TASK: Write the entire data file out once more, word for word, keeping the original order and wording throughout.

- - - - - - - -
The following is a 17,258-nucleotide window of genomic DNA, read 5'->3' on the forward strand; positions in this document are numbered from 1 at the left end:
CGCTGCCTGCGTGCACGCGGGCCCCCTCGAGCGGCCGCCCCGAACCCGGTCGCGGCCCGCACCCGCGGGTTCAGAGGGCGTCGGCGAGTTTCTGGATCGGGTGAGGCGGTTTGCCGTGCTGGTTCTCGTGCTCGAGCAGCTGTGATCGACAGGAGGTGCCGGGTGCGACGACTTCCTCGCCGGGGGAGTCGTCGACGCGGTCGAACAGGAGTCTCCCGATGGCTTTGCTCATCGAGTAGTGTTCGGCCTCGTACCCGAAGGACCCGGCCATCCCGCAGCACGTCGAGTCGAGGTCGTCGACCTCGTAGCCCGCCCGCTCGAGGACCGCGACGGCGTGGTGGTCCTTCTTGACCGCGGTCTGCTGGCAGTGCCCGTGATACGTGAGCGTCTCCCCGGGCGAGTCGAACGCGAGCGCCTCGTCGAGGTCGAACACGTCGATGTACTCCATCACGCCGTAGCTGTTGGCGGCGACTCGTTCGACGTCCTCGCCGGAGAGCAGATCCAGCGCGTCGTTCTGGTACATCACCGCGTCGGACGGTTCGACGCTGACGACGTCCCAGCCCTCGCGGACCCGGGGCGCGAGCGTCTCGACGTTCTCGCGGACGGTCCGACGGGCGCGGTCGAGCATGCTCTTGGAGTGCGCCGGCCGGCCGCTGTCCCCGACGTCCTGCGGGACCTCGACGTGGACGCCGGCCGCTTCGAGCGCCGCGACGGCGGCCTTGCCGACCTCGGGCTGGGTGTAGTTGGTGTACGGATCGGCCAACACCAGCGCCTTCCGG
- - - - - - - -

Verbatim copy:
The following is a 17,258-nucleotide window of genomic DNA, read 5'->3' on the forward strand; positions in this document are numbered from 1 at the left end:
CGCTGCCTGCGTGCACGCGGGCCCCCTCGAGCGGCCGCCCCGAACCCGGTCGCGGCCCGCACCCGCGGGTTCAGAGGGCGTCGGCGAGTTTCTGGATCGGGTGAGGCGGTTTGCCGTGCTGGTTCTCGTGCTCGAGCAGCTGTGATCGACAGGAGGTGCCGGGTGCGACGACTTCCTCGCCGGGGGAGTCGTCGACGCGGTCGAACAGGAGTCTCCCGATGGCTTTGCTCATCGAGTAGTGTTCGGCCTCGTACCCGAAGGACCCGGCCATCCCGCAGCACGTCGAGTCGAGGTCGTCGACCTCGTAGCCCGCCCGCTCGAGGACCGCGACGGCGTGGTGGTCCTTCTTGACCGCGGTCTGCTGGCAGTGCCCGTGATACGTGAGCGTCTCCCCGGGCGAGTCGAACGCGAGCGCCTCGTCGAGGTCGAACACGTCGATGTACTCCATCACGCCGTAGCTGTTGGCGGCGACTCGTTCGACGTCCTCGCCGGAGAGCAGATCCAGCGCGTCGTTCTGGTACATCACCGCGTCGGACGGTTCGACGCTGACGACGTCCCAGCCCTCGCGGACCCGGGGCGCGAGCGTCTCGACGTTCTCGCGGACGGTCCGACGGGCGCGGTCGAGCATGCTCTTGGAGTGCGCCGGCCGGCCGCTGTCCCCGACGTCCTGCGGGACCTCGACGTGGACGCCGGCCGCTTCGAGCGCCGCGACGGCGGCCTTGCCGACCTCGGGCTGGGTGTAGTTGGTGTACGGATCGGCCAACACCAGCGCCTTCCGG